Vickers Supermarine

The final development of the Spitfire
Supermarine Spiteful RB575 shows off its fine lines and wing planform Supermarine Spiteful RB575 shows off its fine lines and wing planform


The Supermarine Type 371 Spiteful was the final land-based development of the Spitfire family. The closely-related Seafang was a naval adaptation and is described separately.
Designed by Joe Smith (The man accreditted with taking the Spritfire into production after the death of RJ Mitchell), the Spiteful retained a Spitfire-like fuselage, married to a new straight-tapered wing with laminar flow wing sections.
In another departure from the Spitfire design, the Spiteful was fitted with a wide-track inward-retracting undercarriage.
The type was designed to Specification F.1/43 and the hybrid first prototype (NN660) and was based on a Spitfire XIV fitted with the new wings and was flown on 30th June 1944.
The second prototype (NN664) flew on 8th January 1945 with the first production Spiteful (RB515) flying in April 1945.


Supermarine Spiteful F.XIV RB523 photographed in April 1946 Supermarine Spiteful F.XIV RB523 photographed in April 1946


150 aircraft were initially ordered although the growing success of jet propulsion resulted in just 19 aircraft being produced.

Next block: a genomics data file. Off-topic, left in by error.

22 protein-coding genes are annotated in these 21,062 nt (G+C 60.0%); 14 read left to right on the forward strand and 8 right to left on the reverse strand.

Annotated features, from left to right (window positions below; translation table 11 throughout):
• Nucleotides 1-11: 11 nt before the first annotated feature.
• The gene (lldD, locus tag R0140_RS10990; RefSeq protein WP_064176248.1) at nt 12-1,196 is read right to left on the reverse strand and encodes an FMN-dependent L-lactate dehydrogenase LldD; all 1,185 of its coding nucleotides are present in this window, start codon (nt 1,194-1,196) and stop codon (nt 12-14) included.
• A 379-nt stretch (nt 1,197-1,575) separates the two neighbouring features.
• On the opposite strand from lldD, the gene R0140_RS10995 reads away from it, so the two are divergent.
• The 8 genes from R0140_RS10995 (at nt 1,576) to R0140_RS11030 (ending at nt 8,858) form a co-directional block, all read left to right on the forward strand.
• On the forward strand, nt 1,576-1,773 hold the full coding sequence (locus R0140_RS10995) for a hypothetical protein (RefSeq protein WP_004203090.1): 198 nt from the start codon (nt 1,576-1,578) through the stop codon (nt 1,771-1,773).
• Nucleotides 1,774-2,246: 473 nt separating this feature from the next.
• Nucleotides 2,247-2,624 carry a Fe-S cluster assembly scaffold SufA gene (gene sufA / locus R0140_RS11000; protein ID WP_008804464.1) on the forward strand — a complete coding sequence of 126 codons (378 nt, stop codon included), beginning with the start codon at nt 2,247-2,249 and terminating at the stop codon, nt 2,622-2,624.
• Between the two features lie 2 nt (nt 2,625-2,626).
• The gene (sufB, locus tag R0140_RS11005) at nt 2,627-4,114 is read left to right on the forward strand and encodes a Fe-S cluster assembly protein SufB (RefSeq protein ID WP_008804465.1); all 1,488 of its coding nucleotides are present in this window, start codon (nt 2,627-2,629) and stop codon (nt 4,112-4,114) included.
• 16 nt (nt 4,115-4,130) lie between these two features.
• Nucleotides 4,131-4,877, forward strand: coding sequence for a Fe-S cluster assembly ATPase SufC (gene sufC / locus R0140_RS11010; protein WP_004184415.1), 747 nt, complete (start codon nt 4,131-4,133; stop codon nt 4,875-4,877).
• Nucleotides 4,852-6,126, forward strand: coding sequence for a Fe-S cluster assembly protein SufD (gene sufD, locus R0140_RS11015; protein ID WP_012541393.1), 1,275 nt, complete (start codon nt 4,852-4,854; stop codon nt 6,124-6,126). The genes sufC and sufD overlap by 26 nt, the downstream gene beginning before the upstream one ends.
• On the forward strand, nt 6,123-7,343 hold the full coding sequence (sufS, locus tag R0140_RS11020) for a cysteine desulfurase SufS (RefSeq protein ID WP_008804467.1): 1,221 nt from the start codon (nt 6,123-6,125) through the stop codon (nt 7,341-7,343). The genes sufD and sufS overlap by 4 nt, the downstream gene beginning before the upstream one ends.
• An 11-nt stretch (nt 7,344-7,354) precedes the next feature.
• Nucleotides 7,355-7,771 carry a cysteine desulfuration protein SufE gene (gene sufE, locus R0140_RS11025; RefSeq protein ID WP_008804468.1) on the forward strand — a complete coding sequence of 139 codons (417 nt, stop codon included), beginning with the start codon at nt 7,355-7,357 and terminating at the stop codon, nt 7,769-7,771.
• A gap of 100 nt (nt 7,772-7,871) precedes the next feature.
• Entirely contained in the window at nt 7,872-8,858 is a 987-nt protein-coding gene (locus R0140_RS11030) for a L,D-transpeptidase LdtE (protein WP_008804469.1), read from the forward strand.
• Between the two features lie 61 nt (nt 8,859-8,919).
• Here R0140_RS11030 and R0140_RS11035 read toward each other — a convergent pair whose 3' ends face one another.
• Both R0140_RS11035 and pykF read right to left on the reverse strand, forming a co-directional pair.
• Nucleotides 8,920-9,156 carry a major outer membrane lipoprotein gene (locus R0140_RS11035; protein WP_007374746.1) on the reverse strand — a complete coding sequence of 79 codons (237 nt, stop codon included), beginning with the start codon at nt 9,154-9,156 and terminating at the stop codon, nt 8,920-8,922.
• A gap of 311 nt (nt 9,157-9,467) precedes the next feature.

2 prototype and 17 production aircraft were built as the Spiteful F.XIV.


Spiteful (RB520) had a 2,340 hp Griffon 85 driving a contra-rotating propeller. This aircraft was subsequently converted to become the prototype Seafang, a carrier-based naval version


A one-off prototype F.XVI (RB518) had a Griffon 101 with three-speed supercharger.


In late 1943 / early 1944 Joe Smith suggested a simple design jet fighter based around th Spiteful, utilising a Rolls-Royce engine.  The proposal was accepted and the prototype 'Jet Spiteful' (TS409) flew on 27th July 1946 although it found itself in direct competition with the new Gloster Meteor and De Havilland Vampire, both of which exhibitted far better performance.  


However, the Admiralty expressed an interest in the aircraft for use as a naval fighter and issued a specification for what was eventually to become the Vickers Supermarine Attacker.


Specification (F.XIV)

Powerplant One 2,375 hp Rolls-Royce Griffon 69 
Span 35 ft 0 in
Maximum Weight 9,950 lb
Capacity and armament Pilot only, 4 20 mm Hispano cannon, provision for underwing carriage of four 300 lb rockets or two 1,000 lb bombs
Maximum Speed        483 mph at 21,000 ft
Range 564 miles at 240 – 255 mph

Number built

3 Prototypes and 17 Production    
Prototypes & production aircraft (RB515 to RB525, RB527 to
RB531 and RB535).


Survivors                              No examples survive

Other information